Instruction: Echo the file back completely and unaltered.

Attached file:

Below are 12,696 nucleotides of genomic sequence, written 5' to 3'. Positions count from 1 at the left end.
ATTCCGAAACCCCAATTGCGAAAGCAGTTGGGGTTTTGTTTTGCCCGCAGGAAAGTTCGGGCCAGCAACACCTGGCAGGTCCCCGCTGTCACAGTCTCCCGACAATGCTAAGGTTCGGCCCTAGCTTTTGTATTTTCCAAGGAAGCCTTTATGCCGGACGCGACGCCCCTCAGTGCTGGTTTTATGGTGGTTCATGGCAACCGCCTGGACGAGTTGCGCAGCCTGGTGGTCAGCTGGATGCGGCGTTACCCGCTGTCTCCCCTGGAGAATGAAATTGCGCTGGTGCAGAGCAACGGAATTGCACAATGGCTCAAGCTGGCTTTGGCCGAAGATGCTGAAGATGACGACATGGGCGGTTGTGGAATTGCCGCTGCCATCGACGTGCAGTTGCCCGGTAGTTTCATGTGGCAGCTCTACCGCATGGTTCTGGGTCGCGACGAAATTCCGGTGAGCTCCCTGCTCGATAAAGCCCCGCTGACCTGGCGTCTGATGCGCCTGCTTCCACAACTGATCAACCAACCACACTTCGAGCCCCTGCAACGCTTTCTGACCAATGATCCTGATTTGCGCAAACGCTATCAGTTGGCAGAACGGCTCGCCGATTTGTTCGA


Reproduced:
Below are 12,696 nucleotides of genomic sequence, written 5' to 3'. Positions count from 1 at the left end.
ATTCCGAAACCCCAATTGCGAAAGCAGTTGGGGTTTTGTTTTGCCCGCAGGAAAGTTCGGGCCAGCAACACCTGGCAGGTCCCCGCTGTCACAGTCTCCCGACAATGCTAAGGTTCGGCCCTAGCTTTTGTATTTTCCAAGGAAGCCTTTATGCCGGACGCGACGCCCCTCAGTGCTGGTTTTATGGTGGTTCATGGCAACCGCCTGGACGAGTTGCGCAGCCTGGTGGTCAGCTGGATGCGGCGTTACCCGCTGTCTCCCCTGGAGAATGAAATTGCGCTGGTGCAGAGCAACGGAATTGCACAATGGCTCAAGCTGGCTTTGGCCGAAGATGCTGAAGATGACGACATGGGCGGTTGTGGAATTGCCGCTGCCATCGACGTGCAGTTGCCCGGTAGTTTCATGTGGCAGCTCTACCGCATGGTTCTGGGTCGCGACGAAATTCCGGTGAGCTCCCTGCTCGATAAAGCCCCGCTGACCTGGCGTCTGATGCGCCTGCTTCCACAACTGATCAACCAACCACACTTCGAGCCCCTGCAACGCTTTCTGACCAATGATCCTGATTTGCGCAAACGCTATCAGTTGGCAGAACGGCTCGCCGATTTGTTCGA